Country Living in Monroe County, Ohio in the early 1900s


As a boy reared in rural central Ohio in the 1940s I loved to explore, fish, swim, and visit my grandparents.  The latter was a special treat that occurred annually because of the distance from our home to where my grandparents lived in Monroe County, Ohio.  My first mental pictures of Monroe County were formed from those early visits.


One of my fondest memories comes from a long solo, exploratory, hike that I took along one of the many creeks that flow in the hollows between ancient hills that push the skyline high into the air.  The sun had dipped below that skyline by the time I found my way back to familiar territory.  With still plenty of light, I left the creek to take a shortcut across a flat field of perhaps 5 acres that likely had been the bed of some ancient lake.  To my surprise I came across a section of an old log house.  All the walls were gone except a single partial wall made of huge square logs that sloped from the remains of a stone fireplace to the ground where once side-walls had stood.  I was standing what had been the inside of the house.  My surprise gave way to fascination for a gray-stripped lizard that watched me from his perch on one of the logs.  This ruin was now the home of a lizard.


While the sights of that afternoon froze in my memory, undoubtedly helped by the experience of seeing the lizard, it was not until many years later that I realized I had come upon a scene from a long past era.  When I described my discovery to my grandfather that evening he responded with, “Yes, that was the old home place.”  That was the first time my attention was focused on the existence of a past in which people did not live as we do today. 


As I reminisce about that snapshot in time I can now piece together other information, stories, pictures, and facts from then and from decades preceding and subsequent – knowledge gleaned from my genealogical research.  My mother had been born in that house, as had her father and her grandmother.  The 80-acre farm had been purchased by my 3rd great grandfather in 1853, inherited by his son and kept in the family for the succeeding decades.


Monroe County, Ohio has existed as a geo-political area for a little over 200 years.  A hike through the County around 1800 would have been a hike through a large hilly forest with no houses or barns or other trappings of people except for an occasional trail that would have been originally made by animals and a few Indians who passed through the area.  Within the next few decades, log houses of the kind I discovered in the 1940s would begin to appear.  The trails would be improve as a few men with their horses would occasionally use them.


“Improvements” would continue with the construction of roads, homes, barns and granaries as the population grew until it finally arrived at the point of the “modern” homes and roads of the 21st century.  Modern plastic-covered, air-conditioned houses filled with appliances and all sorts of electrically powered devices for communication and entertainment now dominate the landscape.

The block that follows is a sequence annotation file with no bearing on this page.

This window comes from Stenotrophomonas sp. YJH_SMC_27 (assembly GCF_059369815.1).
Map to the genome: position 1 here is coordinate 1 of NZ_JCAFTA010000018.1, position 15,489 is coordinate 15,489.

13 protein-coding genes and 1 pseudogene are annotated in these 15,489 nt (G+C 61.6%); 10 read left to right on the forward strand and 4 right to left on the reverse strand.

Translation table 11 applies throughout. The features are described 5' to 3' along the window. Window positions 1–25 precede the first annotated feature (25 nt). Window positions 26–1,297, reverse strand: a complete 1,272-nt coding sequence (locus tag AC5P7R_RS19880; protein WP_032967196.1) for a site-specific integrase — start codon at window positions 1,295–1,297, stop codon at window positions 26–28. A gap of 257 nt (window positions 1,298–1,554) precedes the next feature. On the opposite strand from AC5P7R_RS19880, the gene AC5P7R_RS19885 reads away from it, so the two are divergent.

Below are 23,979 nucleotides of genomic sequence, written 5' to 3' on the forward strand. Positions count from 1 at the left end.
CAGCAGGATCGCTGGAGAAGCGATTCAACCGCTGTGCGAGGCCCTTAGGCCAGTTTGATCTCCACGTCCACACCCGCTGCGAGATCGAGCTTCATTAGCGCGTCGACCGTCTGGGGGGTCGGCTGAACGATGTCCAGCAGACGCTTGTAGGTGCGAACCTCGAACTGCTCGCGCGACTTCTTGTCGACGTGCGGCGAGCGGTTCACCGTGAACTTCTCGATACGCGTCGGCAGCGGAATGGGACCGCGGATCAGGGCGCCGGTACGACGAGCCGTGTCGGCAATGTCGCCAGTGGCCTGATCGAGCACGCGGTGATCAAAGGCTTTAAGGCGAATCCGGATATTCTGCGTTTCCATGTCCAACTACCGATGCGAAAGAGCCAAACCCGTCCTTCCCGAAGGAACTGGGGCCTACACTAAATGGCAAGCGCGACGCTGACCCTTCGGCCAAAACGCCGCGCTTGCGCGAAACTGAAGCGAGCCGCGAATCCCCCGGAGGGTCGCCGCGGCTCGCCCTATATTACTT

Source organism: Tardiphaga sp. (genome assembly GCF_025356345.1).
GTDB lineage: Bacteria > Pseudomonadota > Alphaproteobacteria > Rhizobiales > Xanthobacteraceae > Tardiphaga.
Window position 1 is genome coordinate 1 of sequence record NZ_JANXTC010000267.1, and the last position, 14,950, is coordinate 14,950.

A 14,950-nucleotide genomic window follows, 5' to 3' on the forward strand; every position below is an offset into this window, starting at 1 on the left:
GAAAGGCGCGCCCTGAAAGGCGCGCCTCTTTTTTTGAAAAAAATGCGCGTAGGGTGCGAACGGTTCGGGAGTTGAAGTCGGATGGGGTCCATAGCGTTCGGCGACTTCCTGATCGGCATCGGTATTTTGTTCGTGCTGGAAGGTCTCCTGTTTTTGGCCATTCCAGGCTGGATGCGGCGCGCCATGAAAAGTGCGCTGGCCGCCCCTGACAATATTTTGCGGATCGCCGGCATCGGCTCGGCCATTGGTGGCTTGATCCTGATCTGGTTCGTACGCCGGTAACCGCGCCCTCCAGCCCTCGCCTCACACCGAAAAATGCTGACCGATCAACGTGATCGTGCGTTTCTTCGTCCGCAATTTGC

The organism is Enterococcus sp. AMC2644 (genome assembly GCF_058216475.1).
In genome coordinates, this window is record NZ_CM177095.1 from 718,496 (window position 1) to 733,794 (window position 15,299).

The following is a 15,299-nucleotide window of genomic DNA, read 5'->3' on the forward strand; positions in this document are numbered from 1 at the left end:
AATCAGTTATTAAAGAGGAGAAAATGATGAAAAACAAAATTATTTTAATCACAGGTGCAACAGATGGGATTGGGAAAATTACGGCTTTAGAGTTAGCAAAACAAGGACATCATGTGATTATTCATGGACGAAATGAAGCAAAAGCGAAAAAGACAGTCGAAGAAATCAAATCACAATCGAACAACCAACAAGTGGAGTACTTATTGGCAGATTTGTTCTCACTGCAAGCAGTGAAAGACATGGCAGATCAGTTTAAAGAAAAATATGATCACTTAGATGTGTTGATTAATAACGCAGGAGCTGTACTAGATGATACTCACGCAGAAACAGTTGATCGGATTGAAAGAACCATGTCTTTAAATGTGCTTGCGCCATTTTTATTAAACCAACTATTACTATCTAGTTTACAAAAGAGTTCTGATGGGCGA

While change is inevitable, it leaves in its path an eclectic assortment of the past.  Memories and pictures made at various points along the 200-plus year time-line freezes the respective eras in their time.  Nostalgia drags those that remember those scenes of not too long ago to a longing for the good-old-days.  Although we can not turn back the hands of time, one of the things that we can do is collect, assemble, and try to present tidbits of history that both help to quench nostalgia and communicate to those who do not have such memories. 


Monroe County in the period before and after 1900 was primarily an agricultural community.  That was the period of wood-framed farmhouses, large wooden barns and drive-through granaries.  The conveniences of the day were great improvements over the hand-tools and muscle-powered equipment of the first settlers.  Yet those conveniences are now items of history and curiosity.


In the pages that follow an effort has been made to bring you pictures and information about some of the 1900 era history of Monroe County.  We are indebted to Dorothy and Glenn Bayes for sharing their many photos that makes this odyssey into the past possible.


This picture trip begins in the late 19th century with the building of the some of the farm buildings.  It continues through much of the 20th century with several of the pictures being taken in the early 21st century.


The setting – View of a typical Monroe County Farm

A closer look

Farm View

Farm house 1933

Farm house 2000

Farm house basement

1922 Model-T truck


Barn and chicken house

Barn construction

Barn view from back

Barn view from front

Birch Tree with Initials

Blow torch & soldering iron


Copper kettle

Corn crib

Cow stall

Cream separator


Farm tools



Hay field

Hay fork

Hay mower

Hay rake

Horse power

Iron kettle

Jack, the dog

Kickers and stool

Kitchen pump

Land Grant Certificate

Lawn mower

Load of hay

Maps of Lee Township, Monroe Co., OH

Milk can

Milk house

Milk strainer

Neck yoke

Pet pig

Pitch forks

Pitcher pump


Scythe and rake

Stone foundation

Stone walkway

Thrashing – break

Thrashing – dinner

Thrashing – machine

Thrashing – rig

Thrashing – setup

Thrashing – washing for dinner


Triple tree


Water lift

Well House


Provided by Monroe County Historical Society


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